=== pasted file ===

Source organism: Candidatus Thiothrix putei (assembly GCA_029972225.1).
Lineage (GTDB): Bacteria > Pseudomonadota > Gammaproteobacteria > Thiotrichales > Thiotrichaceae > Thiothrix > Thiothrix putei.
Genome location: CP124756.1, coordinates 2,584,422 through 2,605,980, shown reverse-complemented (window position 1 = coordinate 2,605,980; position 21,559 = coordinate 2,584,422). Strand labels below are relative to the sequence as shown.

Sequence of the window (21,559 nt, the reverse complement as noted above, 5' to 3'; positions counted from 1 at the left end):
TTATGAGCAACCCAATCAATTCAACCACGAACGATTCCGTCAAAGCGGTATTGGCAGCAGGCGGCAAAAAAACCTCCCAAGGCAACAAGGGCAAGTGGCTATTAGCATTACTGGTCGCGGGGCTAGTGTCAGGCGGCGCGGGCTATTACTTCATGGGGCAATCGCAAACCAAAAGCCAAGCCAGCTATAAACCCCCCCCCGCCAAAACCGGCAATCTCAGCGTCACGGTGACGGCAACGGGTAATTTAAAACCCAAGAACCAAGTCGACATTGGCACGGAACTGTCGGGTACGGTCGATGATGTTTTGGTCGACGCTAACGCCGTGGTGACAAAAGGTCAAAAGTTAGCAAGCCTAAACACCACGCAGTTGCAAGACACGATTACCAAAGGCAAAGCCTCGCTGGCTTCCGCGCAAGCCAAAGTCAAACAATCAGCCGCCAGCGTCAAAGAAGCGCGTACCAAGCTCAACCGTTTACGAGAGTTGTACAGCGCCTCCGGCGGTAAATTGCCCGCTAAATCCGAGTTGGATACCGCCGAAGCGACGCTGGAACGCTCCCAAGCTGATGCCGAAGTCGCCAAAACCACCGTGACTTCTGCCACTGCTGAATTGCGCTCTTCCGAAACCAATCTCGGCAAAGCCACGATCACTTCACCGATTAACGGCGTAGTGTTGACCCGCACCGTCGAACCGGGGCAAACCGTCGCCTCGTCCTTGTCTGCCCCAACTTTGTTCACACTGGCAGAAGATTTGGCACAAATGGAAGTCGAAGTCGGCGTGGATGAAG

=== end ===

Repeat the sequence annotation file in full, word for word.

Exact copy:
Source organism: Candidatus Thiothrix putei (assembly GCA_029972225.1).
Lineage (GTDB): Bacteria > Pseudomonadota > Gammaproteobacteria > Thiotrichales > Thiotrichaceae > Thiothrix > Thiothrix putei.
Genome location: CP124756.1, coordinates 2,584,422 through 2,605,980, shown reverse-complemented (window position 1 = coordinate 2,605,980; position 21,559 = coordinate 2,584,422). Strand labels below are relative to the sequence as shown.

Sequence of the window (21,559 nt, the reverse complement as noted above, 5' to 3'; positions counted from 1 at the left end):
TTATGAGCAACCCAATCAATTCAACCACGAACGATTCCGTCAAAGCGGTATTGGCAGCAGGCGGCAAAAAAACCTCCCAAGGCAACAAGGGCAAGTGGCTATTAGCATTACTGGTCGCGGGGCTAGTGTCAGGCGGCGCGGGCTATTACTTCATGGGGCAATCGCAAACCAAAAGCCAAGCCAGCTATAAACCCCCCCCCGCCAAAACCGGCAATCTCAGCGTCACGGTGACGGCAACGGGTAATTTAAAACCCAAGAACCAAGTCGACATTGGCACGGAACTGTCGGGTACGGTCGATGATGTTTTGGTCGACGCTAACGCCGTGGTGACAAAAGGTCAAAAGTTAGCAAGCCTAAACACCACGCAGTTGCAAGACACGATTACCAAAGGCAAAGCCTCGCTGGCTTCCGCGCAAGCCAAAGTCAAACAATCAGCCGCCAGCGTCAAAGAAGCGCGTACCAAGCTCAACCGTTTACGAGAGTTGTACAGCGCCTCCGGCGGTAAATTGCCCGCTAAATCCGAGTTGGATACCGCCGAAGCGACGCTGGAACGCTCCCAAGCTGATGCCGAAGTCGCCAAAACCACCGTGACTTCTGCCACTGCTGAATTGCGCTCTTCCGAAACCAATCTCGGCAAAGCCACGATCACTTCACCGATTAACGGCGTAGTGTTGACCCGCACCGTCGAACCGGGGCAAACCGTCGCCTCGTCCTTGTCTGCCCCAACTTTGTTCACACTGGCAGAAGATTTGGCACAAATGGAAGTCGAAGTCGGCGTGGATGAAG